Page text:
Fabrication is the cornerstone of the custom truck world. “Fabricate This” brings the minds of fabricators to the pages of your favorite magazine. Our goal is to publish as many pertinent questions and answers as possible. If you have a question, send it in and we will do our best to answer it.
The editors have given me free reign to tell a personal story in this episode, so I’m not going to be shy. As many of you know, I had a paramotor crash this summer that put me in the ER for neurosurgery. It has changed many things for me, including how I think about our work in the shop. I’ve had a lot of time to think about those moments that led up to the accident. I tell myself not to mull over questions of whether I could’ve turned hard left or hard right as soon as the engine went out, and possibly avoided the crash completely. Speculation doesn’t do much good since history has written itself now. The facts were this: I was flying above the field and trees around my grandparents’ farm as I’d done many times before. As I came over their roof under power and ascending, the engine stopped. I was headed straight for the trees, and within seconds I collided with them about 40 feet up. I dropped straight to ground, landing on my butt. My legs went numb.
If there’s one thing I learned it’s that the real trauma of an accident isn’t just to the person it happens to, it affects everyone they know. My phone was in the pouch of the paramotor when I came down. It was turned off during those first two days at the hospital when it was unclear if I would ever walk again. When I did turn it on, I was astonished by how many people had been reaching out to me. There were literally hundreds of messages from people with genuine concern for how I was doing. It really forced me to consider the effects of the accident and how it wasn’t just limited to my immediate family and me.
Prior to surgery I was able to move my legs to some degree. I assumed this meant I was home free, but as they were prepping me for surgery, the doctor walked in and told us there were pieces of bone buried in my spinal cord. When he removed those, there was no guarantee where and what would stop working in my legs. When you’re the guy lying in the hospital bed, this is like getting hit with a piano falling from a second story building. But there was nothing more to do than say some strong prayers and hope for the best.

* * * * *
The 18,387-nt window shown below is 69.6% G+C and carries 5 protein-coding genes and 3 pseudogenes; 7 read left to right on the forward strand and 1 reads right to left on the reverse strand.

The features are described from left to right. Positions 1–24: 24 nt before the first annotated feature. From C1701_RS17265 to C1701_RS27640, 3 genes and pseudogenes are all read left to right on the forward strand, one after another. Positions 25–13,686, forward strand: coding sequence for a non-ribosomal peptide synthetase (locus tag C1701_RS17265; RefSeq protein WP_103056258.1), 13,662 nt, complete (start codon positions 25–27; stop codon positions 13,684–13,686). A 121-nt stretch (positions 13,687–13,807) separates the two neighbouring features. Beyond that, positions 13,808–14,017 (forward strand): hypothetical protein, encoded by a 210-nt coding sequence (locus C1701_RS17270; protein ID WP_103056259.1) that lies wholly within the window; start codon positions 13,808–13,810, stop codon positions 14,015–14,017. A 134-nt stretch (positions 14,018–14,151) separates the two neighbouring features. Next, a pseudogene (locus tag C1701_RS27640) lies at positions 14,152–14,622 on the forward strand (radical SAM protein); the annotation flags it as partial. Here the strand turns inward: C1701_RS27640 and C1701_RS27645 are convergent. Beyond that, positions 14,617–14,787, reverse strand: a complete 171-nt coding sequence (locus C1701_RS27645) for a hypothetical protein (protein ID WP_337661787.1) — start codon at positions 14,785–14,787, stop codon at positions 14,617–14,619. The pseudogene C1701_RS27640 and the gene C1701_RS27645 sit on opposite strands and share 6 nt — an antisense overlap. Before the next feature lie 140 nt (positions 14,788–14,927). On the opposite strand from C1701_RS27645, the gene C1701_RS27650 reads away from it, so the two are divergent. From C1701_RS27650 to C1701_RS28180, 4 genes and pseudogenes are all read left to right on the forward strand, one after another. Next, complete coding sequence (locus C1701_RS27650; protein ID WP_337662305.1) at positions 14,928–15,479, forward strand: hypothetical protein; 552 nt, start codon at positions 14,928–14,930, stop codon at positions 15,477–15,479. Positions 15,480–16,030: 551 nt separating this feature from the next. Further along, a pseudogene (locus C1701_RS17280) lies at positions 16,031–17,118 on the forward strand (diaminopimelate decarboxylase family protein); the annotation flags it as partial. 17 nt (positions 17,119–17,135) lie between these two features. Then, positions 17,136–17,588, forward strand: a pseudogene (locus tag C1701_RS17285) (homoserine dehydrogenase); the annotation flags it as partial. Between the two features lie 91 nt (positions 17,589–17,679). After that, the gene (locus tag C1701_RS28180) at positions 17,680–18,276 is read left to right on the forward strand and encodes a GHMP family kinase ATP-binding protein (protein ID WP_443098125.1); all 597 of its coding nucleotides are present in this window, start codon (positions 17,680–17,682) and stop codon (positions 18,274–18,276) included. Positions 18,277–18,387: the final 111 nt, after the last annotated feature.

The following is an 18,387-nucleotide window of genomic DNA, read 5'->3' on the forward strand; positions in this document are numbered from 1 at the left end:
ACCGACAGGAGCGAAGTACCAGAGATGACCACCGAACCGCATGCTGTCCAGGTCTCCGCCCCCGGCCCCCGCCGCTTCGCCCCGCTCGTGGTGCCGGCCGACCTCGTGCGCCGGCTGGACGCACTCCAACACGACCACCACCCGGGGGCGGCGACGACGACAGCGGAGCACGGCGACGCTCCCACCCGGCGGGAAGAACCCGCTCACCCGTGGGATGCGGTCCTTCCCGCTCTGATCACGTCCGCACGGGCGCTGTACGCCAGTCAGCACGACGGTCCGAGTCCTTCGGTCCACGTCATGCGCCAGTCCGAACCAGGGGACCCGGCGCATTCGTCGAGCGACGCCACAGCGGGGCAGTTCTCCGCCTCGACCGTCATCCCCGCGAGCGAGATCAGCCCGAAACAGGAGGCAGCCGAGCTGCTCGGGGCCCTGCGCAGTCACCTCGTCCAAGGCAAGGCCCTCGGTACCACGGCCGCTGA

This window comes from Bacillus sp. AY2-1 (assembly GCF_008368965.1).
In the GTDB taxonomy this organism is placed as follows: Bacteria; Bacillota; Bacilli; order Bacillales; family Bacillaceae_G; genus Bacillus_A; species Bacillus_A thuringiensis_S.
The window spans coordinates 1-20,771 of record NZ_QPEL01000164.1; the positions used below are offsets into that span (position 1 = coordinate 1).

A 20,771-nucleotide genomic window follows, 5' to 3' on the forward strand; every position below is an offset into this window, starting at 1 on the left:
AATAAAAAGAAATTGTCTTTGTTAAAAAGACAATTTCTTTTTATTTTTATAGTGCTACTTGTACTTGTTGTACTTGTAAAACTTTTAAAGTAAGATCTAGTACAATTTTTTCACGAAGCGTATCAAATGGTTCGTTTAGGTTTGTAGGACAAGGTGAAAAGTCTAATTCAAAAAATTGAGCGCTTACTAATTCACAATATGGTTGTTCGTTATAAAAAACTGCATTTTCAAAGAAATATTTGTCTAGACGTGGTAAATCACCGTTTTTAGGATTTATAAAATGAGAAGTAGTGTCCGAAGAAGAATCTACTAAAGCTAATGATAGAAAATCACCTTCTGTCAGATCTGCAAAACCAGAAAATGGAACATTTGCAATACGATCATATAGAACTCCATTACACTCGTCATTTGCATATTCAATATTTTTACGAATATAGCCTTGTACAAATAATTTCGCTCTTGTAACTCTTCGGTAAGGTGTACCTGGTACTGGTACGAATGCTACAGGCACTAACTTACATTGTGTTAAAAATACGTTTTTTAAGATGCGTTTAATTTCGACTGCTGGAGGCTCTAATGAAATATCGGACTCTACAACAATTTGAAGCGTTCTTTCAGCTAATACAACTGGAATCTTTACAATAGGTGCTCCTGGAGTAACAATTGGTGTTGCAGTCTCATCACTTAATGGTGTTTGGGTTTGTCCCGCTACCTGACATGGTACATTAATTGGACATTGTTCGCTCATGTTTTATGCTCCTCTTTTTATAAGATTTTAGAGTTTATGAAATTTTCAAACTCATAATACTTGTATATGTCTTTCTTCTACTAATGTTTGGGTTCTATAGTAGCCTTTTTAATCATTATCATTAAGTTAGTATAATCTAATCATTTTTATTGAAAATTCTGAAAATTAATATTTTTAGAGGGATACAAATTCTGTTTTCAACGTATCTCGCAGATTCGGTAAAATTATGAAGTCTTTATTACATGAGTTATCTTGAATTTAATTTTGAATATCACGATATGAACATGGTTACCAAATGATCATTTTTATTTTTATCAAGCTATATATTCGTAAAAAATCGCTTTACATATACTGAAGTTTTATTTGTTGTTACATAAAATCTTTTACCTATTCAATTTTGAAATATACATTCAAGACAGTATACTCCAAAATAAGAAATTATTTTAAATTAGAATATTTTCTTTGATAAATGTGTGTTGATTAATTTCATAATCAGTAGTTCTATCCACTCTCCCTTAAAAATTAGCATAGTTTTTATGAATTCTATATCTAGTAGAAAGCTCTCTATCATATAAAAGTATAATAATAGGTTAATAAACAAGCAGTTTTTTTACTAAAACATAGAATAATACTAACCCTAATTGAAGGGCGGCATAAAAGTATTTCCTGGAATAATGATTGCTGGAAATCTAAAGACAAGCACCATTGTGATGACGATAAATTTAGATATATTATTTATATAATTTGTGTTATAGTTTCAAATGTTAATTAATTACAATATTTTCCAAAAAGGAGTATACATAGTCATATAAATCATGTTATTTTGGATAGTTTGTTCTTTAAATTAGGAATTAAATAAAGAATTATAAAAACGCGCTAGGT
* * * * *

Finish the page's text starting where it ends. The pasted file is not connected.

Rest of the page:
There are no two ways around it. I got lucky. There were three guys that all came in to Vanderbilt ER about the same time with very similar burst fractures in the lumbar area of the vertebrae. The same surgeon worked on all of us. Two of them came out of it in wheelchairs, and I did not. I’ve spent the last two months recovering: from learning to roll over, to sitting up, to taking very small steps, to eventually walking somewhat normally. To say this has changed me is an understatement. I’m more conscious of how fast things can change from a sunny afternoon to a hospital bed.
Within two weeks of my accident, a fellow shop owner and friend, Curt Hall, suffered a spinal injury while working under a vehicle. His injury is worse than mine, and it put him in a wheelchair, but he’s lucky to be alive.
You don’t have to be engaging in crazy activity to end up in a dangerous situation. My injury wasn’t in the shop, but I’m looking at things much differently now that I’m back. Curt was under a vehicle in a position I’ve been in more times than I can count. There’s nothing crazy about it; it’s just a normal day at work. It’s easy to forget the simple fact that most of us are working underneath 2-ton objects suspended only by jack stands or a lift. Especially in the case of air ride, being smashed under a vehicle can happen in seconds because a fitting or airline blows out. Getting an extra jack stand may seem like a huge annoyance when you’re busy, but it may just be the thing that keeps a truck from crushing you.
Curt and I can both attest: Accidents can happen fast. By all means, have fun doing what you do, and don’t be scared to push the limits and tackle big things, just remember: It’s best to plan for the worst.
THANKS FOR READING.
To submit a question for the “Fabricate This” column for either Bob Grant or Eric Saliba, please email Fabthis@streettrucksmag.com, or contact them directly via Grantkustoms.com for Bob, or Friendlychopshop.com for Eric. Stay tuned next month and keep the sparks flying!